With the hopes of crypto traders, a stifled middle class, and eager politicians on the line, saying that the Union Budget for 2022 was highly awaited would be an understatement.

Finance Minister Nirmala Sitharaman opened the second iconic ‘red bag’ in a row, bucking tradition once more by replacing the Union Budget papers with a tablet.

Like every year, budget announcements result in an explosion of opinions – whether in the form of cheers, wails, and most commonly, memes and jokes.

For starters, one of the biggest highlights of this year’s budget was the formal legalization and taxation of cryptocurrencies. While we finally have confirmation on the national acceptance of cryptocurrencies, there’s also a significant tax of 30 percent on all ‘virtual digital asset’ income.

Unsurprisingly, Indian Twitter immediately began typing away. Several enthusiasts including industry names such as WazirX’s Nischal Shetty and CoinDCX’s Sumit Gupta hailed the move as a ‘futuristic’ and ‘positive’ one.

On the other hand, several Indians groaned at the thought of 30 percent taxation on all their crypto profits, some even called the move ‘hostile’ and urged fellow investors to trade outside of the nation:

While cryptocurrency regulations were a long-awaited announcement, much of the budget’s standout moments came as a surprise, and at first glance, it seem a bit absurd. There’s no better example of this other than the announcement to revise duty on… umbrellas?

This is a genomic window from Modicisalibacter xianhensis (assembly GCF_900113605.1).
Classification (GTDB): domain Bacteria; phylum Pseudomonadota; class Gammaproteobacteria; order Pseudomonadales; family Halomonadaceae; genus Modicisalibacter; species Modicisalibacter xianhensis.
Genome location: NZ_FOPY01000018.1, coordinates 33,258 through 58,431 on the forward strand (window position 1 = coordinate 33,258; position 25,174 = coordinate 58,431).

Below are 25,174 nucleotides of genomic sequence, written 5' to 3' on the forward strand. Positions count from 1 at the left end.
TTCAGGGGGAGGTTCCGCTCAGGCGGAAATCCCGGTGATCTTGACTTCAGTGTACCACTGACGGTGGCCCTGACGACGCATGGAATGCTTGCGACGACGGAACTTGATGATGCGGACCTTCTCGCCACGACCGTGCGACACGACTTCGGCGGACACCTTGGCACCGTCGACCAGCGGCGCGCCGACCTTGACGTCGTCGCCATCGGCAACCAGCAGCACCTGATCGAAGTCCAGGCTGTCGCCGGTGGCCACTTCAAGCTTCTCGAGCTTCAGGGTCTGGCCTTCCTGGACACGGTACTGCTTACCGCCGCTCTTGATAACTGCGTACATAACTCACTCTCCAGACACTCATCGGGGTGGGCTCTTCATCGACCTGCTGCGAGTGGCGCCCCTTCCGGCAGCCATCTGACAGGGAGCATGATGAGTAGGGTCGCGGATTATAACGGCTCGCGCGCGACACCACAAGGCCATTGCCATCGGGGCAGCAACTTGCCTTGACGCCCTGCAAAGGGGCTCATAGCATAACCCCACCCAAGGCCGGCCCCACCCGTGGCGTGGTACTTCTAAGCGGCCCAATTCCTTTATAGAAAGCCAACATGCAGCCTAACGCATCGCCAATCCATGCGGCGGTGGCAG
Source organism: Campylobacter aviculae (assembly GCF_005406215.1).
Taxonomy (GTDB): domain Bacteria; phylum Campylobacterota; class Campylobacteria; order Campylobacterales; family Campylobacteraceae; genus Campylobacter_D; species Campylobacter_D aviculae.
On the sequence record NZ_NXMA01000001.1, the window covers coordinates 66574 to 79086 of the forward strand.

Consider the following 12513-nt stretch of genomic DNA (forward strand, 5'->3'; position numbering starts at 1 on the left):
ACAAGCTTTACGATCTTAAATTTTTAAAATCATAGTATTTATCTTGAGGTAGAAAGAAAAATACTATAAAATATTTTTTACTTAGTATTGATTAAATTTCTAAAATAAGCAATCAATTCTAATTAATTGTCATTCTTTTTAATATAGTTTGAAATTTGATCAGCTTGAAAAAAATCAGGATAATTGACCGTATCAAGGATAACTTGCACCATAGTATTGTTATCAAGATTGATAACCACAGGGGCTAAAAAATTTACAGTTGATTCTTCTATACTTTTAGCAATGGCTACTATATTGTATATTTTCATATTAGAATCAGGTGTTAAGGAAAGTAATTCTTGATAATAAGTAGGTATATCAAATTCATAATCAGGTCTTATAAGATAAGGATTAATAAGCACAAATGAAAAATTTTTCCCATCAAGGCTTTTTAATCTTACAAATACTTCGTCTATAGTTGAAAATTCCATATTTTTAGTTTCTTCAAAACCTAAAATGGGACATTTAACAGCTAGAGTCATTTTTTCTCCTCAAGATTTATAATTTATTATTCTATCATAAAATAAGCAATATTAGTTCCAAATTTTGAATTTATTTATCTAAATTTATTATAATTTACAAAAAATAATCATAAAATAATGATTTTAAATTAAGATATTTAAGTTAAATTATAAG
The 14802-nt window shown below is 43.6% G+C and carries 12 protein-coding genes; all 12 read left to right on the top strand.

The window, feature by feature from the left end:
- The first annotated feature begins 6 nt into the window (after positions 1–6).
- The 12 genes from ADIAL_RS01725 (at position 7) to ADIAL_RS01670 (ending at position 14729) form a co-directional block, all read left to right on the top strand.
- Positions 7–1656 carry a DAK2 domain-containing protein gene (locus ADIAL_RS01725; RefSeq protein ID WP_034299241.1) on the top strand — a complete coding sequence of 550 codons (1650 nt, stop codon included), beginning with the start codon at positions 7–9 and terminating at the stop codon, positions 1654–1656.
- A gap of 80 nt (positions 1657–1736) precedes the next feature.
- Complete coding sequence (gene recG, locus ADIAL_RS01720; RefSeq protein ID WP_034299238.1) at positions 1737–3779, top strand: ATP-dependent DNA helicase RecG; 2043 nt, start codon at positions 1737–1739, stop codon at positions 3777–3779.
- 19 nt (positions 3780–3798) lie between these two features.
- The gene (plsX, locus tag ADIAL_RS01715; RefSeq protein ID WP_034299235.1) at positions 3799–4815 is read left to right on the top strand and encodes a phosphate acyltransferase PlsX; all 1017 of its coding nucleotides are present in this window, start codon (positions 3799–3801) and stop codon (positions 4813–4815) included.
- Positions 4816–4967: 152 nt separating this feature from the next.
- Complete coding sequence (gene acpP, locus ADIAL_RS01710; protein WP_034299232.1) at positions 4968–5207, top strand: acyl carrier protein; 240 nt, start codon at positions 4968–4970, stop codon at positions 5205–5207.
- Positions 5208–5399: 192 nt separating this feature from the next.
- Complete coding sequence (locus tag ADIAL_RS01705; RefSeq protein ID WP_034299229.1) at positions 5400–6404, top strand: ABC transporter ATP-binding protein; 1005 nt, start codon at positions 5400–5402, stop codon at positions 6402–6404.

With a distinct lack of benefits or reforms in favour of the middle class, some users noted how the ‘umbrella tax’ was ‘disgraceful’ on part of the Finance Ministry,


The vast majority were simply left confused, however.

And then, there were the memes.

Falling somewhere squarely between depressing and hilarious, hundreds of Indians posted sarcastic comments that picked the Union Budget apart, if there’s one sector that boomed after the announcements, it was the meme economy.

At 1.5 hours long, this year’s budget announcement was the briefest in FM Nirmala Sitharaman’s tenure, with a relatively lean agenda that some described as straightforward, and others as lacking. It certainly took a toll on Sirtharaman either way. The minister cut her event short with two pages to go, seeming unwell and sipping on what seemed to be electrolytes.

Like minister, like economy? Let’s hope that both the FM and India’s plummeting GDP rates will recover soon. There’s only up to go.